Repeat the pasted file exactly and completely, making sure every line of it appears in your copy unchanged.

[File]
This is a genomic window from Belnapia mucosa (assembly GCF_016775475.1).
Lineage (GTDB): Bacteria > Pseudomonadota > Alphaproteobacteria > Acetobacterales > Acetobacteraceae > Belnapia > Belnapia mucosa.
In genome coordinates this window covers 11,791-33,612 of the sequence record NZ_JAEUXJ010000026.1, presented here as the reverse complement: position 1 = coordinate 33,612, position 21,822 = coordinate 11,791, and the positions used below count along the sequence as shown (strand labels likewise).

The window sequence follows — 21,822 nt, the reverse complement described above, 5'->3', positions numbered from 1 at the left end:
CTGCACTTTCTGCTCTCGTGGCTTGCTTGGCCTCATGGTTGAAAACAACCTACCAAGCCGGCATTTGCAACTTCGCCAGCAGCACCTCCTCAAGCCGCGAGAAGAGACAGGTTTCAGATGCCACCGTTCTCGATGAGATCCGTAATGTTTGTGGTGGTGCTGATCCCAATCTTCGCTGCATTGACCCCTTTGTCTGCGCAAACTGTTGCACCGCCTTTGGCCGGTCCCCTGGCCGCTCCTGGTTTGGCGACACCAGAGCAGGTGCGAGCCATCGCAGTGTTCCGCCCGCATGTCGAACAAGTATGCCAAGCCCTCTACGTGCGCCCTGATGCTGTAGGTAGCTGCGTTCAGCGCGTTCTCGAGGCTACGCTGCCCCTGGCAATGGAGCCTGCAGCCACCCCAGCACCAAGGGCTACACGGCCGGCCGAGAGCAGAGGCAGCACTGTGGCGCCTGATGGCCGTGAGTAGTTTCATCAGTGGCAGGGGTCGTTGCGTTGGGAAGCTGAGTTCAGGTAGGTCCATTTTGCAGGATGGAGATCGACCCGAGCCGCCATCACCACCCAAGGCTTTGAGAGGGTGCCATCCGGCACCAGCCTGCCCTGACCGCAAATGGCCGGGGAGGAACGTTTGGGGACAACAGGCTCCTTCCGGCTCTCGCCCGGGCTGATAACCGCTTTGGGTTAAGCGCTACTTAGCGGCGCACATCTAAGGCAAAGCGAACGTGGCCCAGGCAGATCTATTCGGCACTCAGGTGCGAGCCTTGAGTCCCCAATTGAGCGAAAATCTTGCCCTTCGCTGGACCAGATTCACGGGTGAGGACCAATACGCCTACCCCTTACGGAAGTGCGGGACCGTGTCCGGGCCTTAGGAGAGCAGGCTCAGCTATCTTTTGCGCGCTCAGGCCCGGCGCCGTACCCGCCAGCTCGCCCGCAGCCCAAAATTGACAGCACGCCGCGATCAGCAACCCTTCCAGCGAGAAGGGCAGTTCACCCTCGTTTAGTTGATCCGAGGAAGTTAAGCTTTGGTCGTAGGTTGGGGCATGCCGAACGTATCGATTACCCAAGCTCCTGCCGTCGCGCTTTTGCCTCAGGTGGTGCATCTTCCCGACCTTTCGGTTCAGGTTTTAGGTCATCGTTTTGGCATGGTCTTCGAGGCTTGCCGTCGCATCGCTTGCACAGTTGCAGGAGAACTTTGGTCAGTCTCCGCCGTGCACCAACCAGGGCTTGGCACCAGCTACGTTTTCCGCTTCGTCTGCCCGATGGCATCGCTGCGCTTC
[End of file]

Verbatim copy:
This is a genomic window from Belnapia mucosa (assembly GCF_016775475.1).
Lineage (GTDB): Bacteria > Pseudomonadota > Alphaproteobacteria > Acetobacterales > Acetobacteraceae > Belnapia > Belnapia mucosa.
In genome coordinates this window covers 11,791-33,612 of the sequence record NZ_JAEUXJ010000026.1, presented here as the reverse complement: position 1 = coordinate 33,612, position 21,822 = coordinate 11,791, and the positions used below count along the sequence as shown (strand labels likewise).

The window sequence follows — 21,822 nt, the reverse complement described above, 5'->3', positions numbered from 1 at the left end:
CTGCACTTTCTGCTCTCGTGGCTTGCTTGGCCTCATGGTTGAAAACAACCTACCAAGCCGGCATTTGCAACTTCGCCAGCAGCACCTCCTCAAGCCGCGAGAAGAGACAGGTTTCAGATGCCACCGTTCTCGATGAGATCCGTAATGTTTGTGGTGGTGCTGATCCCAATCTTCGCTGCATTGACCCCTTTGTCTGCGCAAACTGTTGCACCGCCTTTGGCCGGTCCCCTGGCCGCTCCTGGTTTGGCGACACCAGAGCAGGTGCGAGCCATCGCAGTGTTCCGCCCGCATGTCGAACAAGTATGCCAAGCCCTCTACGTGCGCCCTGATGCTGTAGGTAGCTGCGTTCAGCGCGTTCTCGAGGCTACGCTGCCCCTGGCAATGGAGCCTGCAGCCACCCCAGCACCAAGGGCTACACGGCCGGCCGAGAGCAGAGGCAGCACTGTGGCGCCTGATGGCCGTGAGTAGTTTCATCAGTGGCAGGGGTCGTTGCGTTGGGAAGCTGAGTTCAGGTAGGTCCATTTTGCAGGATGGAGATCGACCCGAGCCGCCATCACCACCCAAGGCTTTGAGAGGGTGCCATCCGGCACCAGCCTGCCCTGACCGCAAATGGCCGGGGAGGAACGTTTGGGGACAACAGGCTCCTTCCGGCTCTCGCCCGGGCTGATAACCGCTTTGGGTTAAGCGCTACTTAGCGGCGCACATCTAAGGCAAAGCGAACGTGGCCCAGGCAGATCTATTCGGCACTCAGGTGCGAGCCTTGAGTCCCCAATTGAGCGAAAATCTTGCCCTTCGCTGGACCAGATTCACGGGTGAGGACCAATACGCCTACCCCTTACGGAAGTGCGGGACCGTGTCCGGGCCTTAGGAGAGCAGGCTCAGCTATCTTTTGCGCGCTCAGGCCCGGCGCCGTACCCGCCAGCTCGCCCGCAGCCCAAAATTGACAGCACGCCGCGATCAGCAACCCTTCCAGCGAGAAGGGCAGTTCACCCTCGTTTAGTTGATCCGAGGAAGTTAAGCTTTGGTCGTAGGTTGGGGCATGCCGAACGTATCGATTACCCAAGCTCCTGCCGTCGCGCTTTTGCCTCAGGTGGTGCATCTTCCCGACCTTTCGGTTCAGGTTTTAGGTCATCGTTTTGGCATGGTCTTCGAGGCTTGCCGTCGCATCGCTTGCACAGTTGCAGGAGAACTTTGGTCAGTCTCCGCCGTGCACCAACCAGGGCTTGGCACCAGCTACGTTTTCCGCTTCGTCTGCCCGATGGCATCGCTGCGCTTC